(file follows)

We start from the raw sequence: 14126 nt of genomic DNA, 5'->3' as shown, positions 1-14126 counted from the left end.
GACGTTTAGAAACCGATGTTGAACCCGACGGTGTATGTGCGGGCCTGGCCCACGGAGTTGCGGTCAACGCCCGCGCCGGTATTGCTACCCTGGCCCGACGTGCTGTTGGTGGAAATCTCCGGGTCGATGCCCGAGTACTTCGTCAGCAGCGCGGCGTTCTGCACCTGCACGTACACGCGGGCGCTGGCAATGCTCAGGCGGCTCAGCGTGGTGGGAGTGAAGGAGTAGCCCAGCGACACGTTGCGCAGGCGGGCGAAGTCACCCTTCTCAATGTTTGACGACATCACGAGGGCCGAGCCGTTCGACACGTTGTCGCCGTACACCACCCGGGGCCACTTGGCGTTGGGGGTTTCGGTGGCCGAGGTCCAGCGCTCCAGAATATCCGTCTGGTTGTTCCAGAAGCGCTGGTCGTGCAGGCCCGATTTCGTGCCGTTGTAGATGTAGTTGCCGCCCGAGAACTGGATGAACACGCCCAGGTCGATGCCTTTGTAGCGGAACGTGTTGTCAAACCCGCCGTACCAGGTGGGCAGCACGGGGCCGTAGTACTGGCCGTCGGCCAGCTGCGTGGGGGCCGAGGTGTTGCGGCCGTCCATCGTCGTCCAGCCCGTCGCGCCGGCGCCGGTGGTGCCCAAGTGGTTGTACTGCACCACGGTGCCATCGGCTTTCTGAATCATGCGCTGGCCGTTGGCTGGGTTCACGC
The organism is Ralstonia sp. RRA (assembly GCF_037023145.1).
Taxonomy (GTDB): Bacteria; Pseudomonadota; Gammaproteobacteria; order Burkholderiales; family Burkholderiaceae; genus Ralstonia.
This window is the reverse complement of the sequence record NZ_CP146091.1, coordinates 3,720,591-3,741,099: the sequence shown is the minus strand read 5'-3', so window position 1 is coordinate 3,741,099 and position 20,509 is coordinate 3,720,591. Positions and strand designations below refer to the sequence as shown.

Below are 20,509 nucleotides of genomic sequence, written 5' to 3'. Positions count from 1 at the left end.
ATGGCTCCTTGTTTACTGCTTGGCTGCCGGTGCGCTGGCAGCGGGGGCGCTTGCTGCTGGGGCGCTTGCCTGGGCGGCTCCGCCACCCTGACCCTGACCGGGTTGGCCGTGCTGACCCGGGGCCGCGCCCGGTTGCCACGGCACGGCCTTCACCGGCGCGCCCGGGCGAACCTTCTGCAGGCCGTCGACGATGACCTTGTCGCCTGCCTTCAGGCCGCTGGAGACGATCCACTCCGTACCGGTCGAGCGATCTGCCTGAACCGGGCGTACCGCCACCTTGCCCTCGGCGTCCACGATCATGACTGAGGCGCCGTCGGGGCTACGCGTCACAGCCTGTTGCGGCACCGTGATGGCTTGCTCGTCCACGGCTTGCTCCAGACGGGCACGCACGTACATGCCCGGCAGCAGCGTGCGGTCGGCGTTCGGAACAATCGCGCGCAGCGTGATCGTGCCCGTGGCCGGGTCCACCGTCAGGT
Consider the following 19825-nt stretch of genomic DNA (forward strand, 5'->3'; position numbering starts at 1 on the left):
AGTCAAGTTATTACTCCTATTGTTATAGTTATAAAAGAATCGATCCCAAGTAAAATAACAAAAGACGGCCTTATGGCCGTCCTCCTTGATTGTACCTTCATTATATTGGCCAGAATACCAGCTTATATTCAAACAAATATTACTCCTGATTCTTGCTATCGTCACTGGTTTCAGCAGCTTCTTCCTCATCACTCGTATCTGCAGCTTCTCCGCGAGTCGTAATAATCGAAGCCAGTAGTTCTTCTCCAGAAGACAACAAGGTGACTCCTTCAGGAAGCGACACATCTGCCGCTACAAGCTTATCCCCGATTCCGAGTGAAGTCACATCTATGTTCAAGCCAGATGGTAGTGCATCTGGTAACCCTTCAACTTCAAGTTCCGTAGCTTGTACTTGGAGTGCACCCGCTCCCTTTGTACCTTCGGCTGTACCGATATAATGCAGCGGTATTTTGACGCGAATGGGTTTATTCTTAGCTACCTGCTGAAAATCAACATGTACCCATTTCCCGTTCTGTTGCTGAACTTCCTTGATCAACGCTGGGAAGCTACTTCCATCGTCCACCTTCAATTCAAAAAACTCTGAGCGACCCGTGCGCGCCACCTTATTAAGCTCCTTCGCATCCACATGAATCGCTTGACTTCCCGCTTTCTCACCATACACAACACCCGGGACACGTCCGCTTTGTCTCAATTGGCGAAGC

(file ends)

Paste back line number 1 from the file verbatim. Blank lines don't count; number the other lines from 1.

We start from the raw sequence: 14126 nt of genomic DNA, 5'->3' as shown, positions 1-14126 counted from the left end.